Eagle and Raven
Hardcover, 230 × 170 mm, 80 pages
Ariko Inaoka (b. 1975, Japan) started to photograph Erna and Hrefna, identical twins from Iceland, since 2008, visiting them every year to capture the very precious period of their growth from children to teenagers. They are always together and almost never fight with each other. They even dream the same dreams sometimes. Erna and Hrefna are so inextricably bound together that they’ve created an alternate ‘ordinary’ reality for themselves.
Inaoka’s latest book, ‘Eagles and Ravens’, is a compilation of photographs from seven summers that she spent in Iceland photographing the twins, capturing their growth from 9 to 16 years old in surreal scenes. By representing the sisters’ relationship, Inaoka is also touching upon the omnipresent nature of life.
In an interview with GUP, she reveals the intriguing details behind her project with Erna (Eagle) and Hrefna’s (Raven) deep bond.
You are primarily based in Kyoto, Japan. What exactly brought you to Iceland and how did you come across Erna and Hrefna?
I visited Iceland in 2002 for the first time when I was still living in New York. Since my first visit, Iceland has been the most inspiring place for my photography. I think it is because of the Icelandic nature, stones, water, moss, and the light that awaken my deep subconscious and particularly, my childhood memories. Specifically, about my hometown Kyoto which is the oldest city in Japan and there are thousands of temples and shrines. When I was a child, they were my playgrounds where I collected stones and touched the moss.
In 2008, I published a series of landscape images reflecting my childhood memories, ‘SÓL’ (published by Akaaka). While I was working on ‘SÓL’, I did a photo shoot for a Japanese fashion designer, minä perhonen in Iceland in 2006, and my friend who helped me with casting saw the twins at a swimming pool and invited them for the audition. They were six years old at that time.
After I published ‘SÓL’, I still wanted to do my next project in Iceland, so I contacted the twins’ father and filmed 8mm short film when they were 8 years old. Afterwards, I decided to photographically follow their transition from children to adolescents, and that is how ‘Eagle and Raven’ started.
How did you experience photographing the twins? Did it take a long time for you to gain their trust?
Since I met them, I felt that there is a special connection between them, and I wanted to capture their magical bond with my photography and also capture the precious period of their life – the transition from childhood to teenage years. I wanted to see how their relationship would grow.
Their father studied film in New York, and he was very supportive of my project from the beginning. Without his encouragement, I would not be able to make the series going. They grew up in the United States until they were five years old, so they speak very good English. Therefore, I did not have any problems with communication but definitely the support of the twins’ family helped tremendously. Also, Erna and Hrefna dance ballet and they were getting better and better every year (they are actually in the same ballet company in England now) so they were always very natural in front of the camera.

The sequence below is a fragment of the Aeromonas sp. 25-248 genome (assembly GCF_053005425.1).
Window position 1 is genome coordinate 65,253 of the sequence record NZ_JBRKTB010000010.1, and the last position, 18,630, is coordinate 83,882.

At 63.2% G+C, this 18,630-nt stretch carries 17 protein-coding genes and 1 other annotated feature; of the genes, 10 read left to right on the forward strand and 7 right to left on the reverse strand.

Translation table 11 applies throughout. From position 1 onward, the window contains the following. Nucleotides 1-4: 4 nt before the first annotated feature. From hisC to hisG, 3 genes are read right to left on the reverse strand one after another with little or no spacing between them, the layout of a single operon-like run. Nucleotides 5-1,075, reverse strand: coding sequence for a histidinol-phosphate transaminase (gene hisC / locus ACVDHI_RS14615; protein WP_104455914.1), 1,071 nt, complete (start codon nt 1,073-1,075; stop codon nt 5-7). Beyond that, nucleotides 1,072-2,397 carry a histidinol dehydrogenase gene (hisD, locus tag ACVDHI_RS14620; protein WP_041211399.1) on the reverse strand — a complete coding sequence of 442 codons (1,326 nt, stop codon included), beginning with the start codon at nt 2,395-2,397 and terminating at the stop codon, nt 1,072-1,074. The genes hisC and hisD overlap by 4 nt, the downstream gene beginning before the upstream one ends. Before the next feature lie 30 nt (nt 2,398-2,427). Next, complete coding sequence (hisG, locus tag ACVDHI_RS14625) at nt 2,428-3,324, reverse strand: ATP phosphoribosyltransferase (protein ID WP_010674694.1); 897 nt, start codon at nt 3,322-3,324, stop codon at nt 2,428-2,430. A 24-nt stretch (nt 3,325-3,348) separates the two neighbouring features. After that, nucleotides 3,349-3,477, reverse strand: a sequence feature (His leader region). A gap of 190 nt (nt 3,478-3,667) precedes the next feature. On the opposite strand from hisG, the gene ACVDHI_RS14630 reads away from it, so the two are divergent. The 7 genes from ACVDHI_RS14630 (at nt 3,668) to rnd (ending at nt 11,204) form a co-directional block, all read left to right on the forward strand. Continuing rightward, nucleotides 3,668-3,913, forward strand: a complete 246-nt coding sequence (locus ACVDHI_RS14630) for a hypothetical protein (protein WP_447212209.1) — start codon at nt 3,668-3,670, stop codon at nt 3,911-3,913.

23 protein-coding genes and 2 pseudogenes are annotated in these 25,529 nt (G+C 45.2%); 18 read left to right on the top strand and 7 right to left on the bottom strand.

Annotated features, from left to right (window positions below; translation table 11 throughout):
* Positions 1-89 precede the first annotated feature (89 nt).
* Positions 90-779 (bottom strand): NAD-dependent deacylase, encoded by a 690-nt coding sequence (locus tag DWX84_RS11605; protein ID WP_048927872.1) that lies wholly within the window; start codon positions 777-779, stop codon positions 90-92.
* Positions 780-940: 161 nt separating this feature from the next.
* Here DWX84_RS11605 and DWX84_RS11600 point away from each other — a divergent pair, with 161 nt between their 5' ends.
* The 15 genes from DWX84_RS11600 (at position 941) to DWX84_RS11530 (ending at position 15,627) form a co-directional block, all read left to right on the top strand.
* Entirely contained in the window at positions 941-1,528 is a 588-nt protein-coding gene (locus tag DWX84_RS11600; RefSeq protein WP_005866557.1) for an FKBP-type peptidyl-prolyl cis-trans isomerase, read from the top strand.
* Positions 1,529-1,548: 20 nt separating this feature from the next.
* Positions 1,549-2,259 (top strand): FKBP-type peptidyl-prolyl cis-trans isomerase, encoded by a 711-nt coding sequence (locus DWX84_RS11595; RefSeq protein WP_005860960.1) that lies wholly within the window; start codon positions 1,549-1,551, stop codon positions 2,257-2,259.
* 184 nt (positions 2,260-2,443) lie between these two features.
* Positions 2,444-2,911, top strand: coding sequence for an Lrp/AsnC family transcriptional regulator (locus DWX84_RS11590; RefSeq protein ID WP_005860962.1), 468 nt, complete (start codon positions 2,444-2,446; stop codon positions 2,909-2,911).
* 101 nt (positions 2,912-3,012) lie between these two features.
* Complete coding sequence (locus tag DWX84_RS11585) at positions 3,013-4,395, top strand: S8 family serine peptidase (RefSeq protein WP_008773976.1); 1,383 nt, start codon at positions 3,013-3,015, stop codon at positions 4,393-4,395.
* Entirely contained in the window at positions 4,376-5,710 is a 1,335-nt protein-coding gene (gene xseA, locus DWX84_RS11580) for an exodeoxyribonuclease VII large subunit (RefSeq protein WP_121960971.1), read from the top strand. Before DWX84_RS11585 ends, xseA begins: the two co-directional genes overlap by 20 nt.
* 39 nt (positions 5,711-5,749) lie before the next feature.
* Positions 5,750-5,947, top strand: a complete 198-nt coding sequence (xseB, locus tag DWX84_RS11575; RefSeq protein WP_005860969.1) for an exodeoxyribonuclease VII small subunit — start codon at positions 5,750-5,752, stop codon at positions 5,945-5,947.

What was it about Erna and Hrefna that made you keep coming back?
I was very attracted to the harmony between the two. I have never seen such a strong connection between two human beings. They never fight or argue. There is a beautiful energy between them, and I often felt like I am in a dream when I spent time with them. When they were 11 years old, they told me, “We dream the same dreams together.” This one phrase that returned to me again and again, becoming a leitmotif for this project. I interpreted what they told me, as something akin to Japanese Shintoism describing kami (god) existing in all elements. When we connect with anything harmoniously – nature, animals, humans and stars – we are dreaming the same dream together.
“I have never seen such a strong connection between two human beings.”
“We dream the same dreams together.”
When was the moment you realized the work is finished and can be composed into a book?
From the beginning, I planned to continue this project until they reach the age of 16 or 17. After photographing them when they were 16, I knew it would be the last year, so I started to make a dummy book to think about how I want to compose the images together. When they were 17, I photographed them for a short amount of time, but I decided not to include the material in the book. However, I spent more time alone traveling in the countryside to photograph the landscapes and elements for the book, and after that, for almost two years I was making dummies over and over to complete the book and have it published.
How are you now approaching new work? Will it span over a long period of time again, as with ‘Eagles and Ravens’?
I spent 6 years for my first book ‘SÓL’ and 9 years for ‘Eagle and Raven’. I invest a lot of time in each project. During the making of ‘Eagle and Raven’, I also became a mother and an owner of my family restaurants which runs since 1465. Due to the loss of my father, I had to take some time off from photography. I hope my next project will not take as long as this one, but I believe the end product of the project will be a book that will be ready to come out to the public when it will be the best time. My next project will take place in Japan. Now, I am still at the stage of collecting ideas and inspirations for my next “journey”.
The book contains a poem by Icelandic novelist Gudrun Eva Minervudottir in English and Japanese translation. ‘Eagle and Raven’ is distributed internationally by Shashasha online book store here. Inaoka’s project was additionally published in GUP #39 and on the cover.